More VOD questions than answers from media owners

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Media research is never perfect, never has been.  Depending on the starting perspective of the critic, mud can be thrown because the panel is too small; only a diary snapshot of a limited window in time; too broad in the questions asked (“have you seen just the front page of this paper?” this still qualified you as a reader of the whole issue, or “just seen the ad for a few seconds?”, still a viewer) Then it seems sometimes we can’t tell the difference between people and robots.

This all makes media planning more difficult in terms of precision and accuracy.

Relatively speaking TV has always been a very plannable medium for brand advertising.  Although the size of the BARB panel has been criticised, there’s been ratings available by programme, by minute.  In terms of accountability against return on investment therefore through econometric modelling TV tends to come through well.  The key here is the ability to model effect.  In TV where we can see how each spot is doing we can understand the detail of what is influencing sales more easily than other media.

Which is one factor, perhaps the “planner’s factor”, in why TV has thrived commercially.

Other media have habitually kept specific day by day performance numbers to themselves even when they are all over them privately.  Although publishers of the print medium often knew how their publication sold from day to day or week to week this data was not shared with media agencies.  This made it difficult for instance to understand their role in a campaign.  The print effect on a brand campaign might be different than expected according to average figures simply because a lull or spike in sales meant that the medium wasn’t performing as modelled.  Other media owners may just have never had any idea of accurate ratings from day to day or hour to hour.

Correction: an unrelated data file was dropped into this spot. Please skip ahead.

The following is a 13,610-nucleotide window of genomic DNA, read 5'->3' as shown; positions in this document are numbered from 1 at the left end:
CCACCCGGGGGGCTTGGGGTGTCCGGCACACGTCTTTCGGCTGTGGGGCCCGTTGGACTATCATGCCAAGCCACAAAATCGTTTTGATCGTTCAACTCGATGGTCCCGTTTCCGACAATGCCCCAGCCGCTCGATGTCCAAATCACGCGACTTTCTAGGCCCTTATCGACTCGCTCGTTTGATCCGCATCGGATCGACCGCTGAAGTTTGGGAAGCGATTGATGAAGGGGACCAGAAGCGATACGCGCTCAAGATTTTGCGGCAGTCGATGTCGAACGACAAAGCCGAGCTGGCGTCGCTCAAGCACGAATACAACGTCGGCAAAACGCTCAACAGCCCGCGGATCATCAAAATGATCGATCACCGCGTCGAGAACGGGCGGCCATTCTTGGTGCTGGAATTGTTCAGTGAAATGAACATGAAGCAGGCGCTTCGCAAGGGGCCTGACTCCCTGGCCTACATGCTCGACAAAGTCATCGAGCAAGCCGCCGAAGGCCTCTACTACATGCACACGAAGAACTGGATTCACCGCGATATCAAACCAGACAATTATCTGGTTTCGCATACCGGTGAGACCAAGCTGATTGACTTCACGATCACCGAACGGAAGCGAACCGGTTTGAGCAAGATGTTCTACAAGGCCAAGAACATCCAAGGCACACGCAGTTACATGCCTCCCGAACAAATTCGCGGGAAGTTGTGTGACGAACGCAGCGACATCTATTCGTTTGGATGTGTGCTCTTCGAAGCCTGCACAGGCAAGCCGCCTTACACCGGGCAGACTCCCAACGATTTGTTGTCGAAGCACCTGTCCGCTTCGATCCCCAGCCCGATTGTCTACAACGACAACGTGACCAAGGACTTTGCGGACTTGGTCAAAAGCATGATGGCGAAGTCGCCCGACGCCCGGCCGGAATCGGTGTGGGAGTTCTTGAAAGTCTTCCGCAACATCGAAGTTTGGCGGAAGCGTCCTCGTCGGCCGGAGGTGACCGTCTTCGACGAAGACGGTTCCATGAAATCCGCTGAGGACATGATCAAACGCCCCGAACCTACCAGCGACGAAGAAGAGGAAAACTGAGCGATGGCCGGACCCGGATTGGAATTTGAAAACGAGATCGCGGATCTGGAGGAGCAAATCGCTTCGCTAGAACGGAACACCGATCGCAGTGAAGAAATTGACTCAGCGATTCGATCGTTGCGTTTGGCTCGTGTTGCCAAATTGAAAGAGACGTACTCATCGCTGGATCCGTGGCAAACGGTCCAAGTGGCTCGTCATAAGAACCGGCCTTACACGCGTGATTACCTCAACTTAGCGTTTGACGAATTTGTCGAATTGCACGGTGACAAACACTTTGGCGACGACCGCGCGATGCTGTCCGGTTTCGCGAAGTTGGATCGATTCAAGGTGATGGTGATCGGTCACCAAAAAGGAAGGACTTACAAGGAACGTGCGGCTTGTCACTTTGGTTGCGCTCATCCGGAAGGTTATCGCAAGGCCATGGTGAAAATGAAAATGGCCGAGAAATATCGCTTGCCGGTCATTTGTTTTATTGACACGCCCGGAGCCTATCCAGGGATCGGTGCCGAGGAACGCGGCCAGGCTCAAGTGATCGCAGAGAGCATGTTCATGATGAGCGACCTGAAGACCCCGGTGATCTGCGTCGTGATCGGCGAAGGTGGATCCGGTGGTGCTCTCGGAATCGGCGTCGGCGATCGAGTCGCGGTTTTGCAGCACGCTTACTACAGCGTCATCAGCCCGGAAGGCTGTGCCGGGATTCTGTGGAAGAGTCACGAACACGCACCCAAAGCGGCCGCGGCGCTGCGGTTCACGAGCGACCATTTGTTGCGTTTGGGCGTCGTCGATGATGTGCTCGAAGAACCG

TV was the medium with the most detailed ratings data in the public domain, a significant advantage for “plan-ability”.

It seems a shame that when there is so much shared understanding about traditional TV metrics, and indeed when the medium has benefitted so much from them over the longterm, that its hard at the moment to find the same shared answers to basic questions about video on demand.    When planners are considering the detail of VOD campaigns, we don’t yet have the equivalent shared detail, accuracy and experience of BARB data.  So we need to collaborate with media owners in seeking the information that will allow planners to put the same level of detailed thinking into VOD that we do for TV in general.  Of course clients spending millions on their audio visual brand plan expect nothing less.

Yet very basic questions seem to be receiving more and more guarded answers.  The tone of some of those answers reminds me of the kinds of answers newspapers used to give press buyers in the past, in the heyday of print, when they asked for daily sales figures, figures that the press buyers knew that the newspapers had daily access to.

Sometimes there’s the official line that gets served up: “We are unable to release unique users numbers broken out by month”.

Sometimes there’s a more human, and perhaps friendlier, response: “It’s extremely frustrating here in terms of what we can and can’t share but I am doing everything I can to get you the information you want”.

Of course planners have sources to access for data about non-linear shares of viewing, or unique reach impressions by month by supplier.  Those suppliers don’t always agree or accept the industry figures though and yet will not give detailed alternative figures. Because they don’t have them? Or because they don’t want to share them? Either way this is a step change away from the positive heritage of TV planning where data was shared, neutral and agreed.

Is it understandable that media owners are reticent to open the kimono in this way?  Maybe.  Does experience suggest that this is a good sales strategy?  Not at all.

 

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